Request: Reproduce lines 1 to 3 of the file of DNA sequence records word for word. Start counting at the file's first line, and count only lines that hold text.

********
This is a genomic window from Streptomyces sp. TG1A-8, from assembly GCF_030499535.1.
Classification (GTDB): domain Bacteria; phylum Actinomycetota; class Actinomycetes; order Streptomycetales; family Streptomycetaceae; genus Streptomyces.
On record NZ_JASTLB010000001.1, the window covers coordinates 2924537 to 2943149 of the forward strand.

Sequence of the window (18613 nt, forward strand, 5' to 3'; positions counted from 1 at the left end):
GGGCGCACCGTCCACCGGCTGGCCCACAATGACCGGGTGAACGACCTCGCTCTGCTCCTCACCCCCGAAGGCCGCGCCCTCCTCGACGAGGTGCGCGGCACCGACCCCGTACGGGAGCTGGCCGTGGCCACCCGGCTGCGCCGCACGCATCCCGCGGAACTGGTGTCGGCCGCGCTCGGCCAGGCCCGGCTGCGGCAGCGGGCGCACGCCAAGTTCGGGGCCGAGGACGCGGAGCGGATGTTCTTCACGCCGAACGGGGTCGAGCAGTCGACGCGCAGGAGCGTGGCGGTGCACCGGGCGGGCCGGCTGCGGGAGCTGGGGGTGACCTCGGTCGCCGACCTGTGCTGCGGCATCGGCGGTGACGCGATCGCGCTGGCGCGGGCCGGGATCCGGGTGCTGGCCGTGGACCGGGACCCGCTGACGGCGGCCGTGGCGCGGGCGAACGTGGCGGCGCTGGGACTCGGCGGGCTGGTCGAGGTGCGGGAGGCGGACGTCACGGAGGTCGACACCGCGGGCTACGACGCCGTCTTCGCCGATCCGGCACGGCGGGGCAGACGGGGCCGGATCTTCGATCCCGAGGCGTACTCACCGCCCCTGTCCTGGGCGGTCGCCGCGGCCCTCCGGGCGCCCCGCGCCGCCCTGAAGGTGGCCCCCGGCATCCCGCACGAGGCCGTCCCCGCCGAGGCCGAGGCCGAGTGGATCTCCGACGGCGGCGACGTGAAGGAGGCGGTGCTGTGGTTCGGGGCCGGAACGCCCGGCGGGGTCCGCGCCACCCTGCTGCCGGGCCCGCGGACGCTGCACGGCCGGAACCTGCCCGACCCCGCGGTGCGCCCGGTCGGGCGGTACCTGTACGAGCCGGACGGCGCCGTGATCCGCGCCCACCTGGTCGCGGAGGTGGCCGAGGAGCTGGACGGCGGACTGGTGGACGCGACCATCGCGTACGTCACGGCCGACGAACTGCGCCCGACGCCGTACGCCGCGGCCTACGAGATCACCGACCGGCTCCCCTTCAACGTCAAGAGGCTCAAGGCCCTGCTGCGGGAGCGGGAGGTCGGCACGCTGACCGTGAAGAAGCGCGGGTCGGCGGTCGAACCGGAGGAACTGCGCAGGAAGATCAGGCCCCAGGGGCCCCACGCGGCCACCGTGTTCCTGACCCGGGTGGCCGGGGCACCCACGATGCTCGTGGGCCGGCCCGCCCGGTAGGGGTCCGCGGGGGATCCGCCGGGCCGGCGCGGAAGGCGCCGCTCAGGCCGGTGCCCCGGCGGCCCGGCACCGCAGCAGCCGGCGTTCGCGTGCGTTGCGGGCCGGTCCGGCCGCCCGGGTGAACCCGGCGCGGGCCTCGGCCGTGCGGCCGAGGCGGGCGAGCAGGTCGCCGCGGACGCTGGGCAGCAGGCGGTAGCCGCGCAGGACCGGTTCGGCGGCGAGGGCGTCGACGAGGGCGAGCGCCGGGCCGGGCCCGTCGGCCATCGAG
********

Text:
This is a genomic window from Streptomyces sp. TG1A-8, from assembly GCF_030499535.1.
Classification (GTDB): domain Bacteria; phylum Actinomycetota; class Actinomycetes; order Streptomycetales; family Streptomycetaceae; genus Streptomyces.
On record NZ_JASTLB010000001.1, the window covers coordinates 2924537 to 2943149 of the forward strand.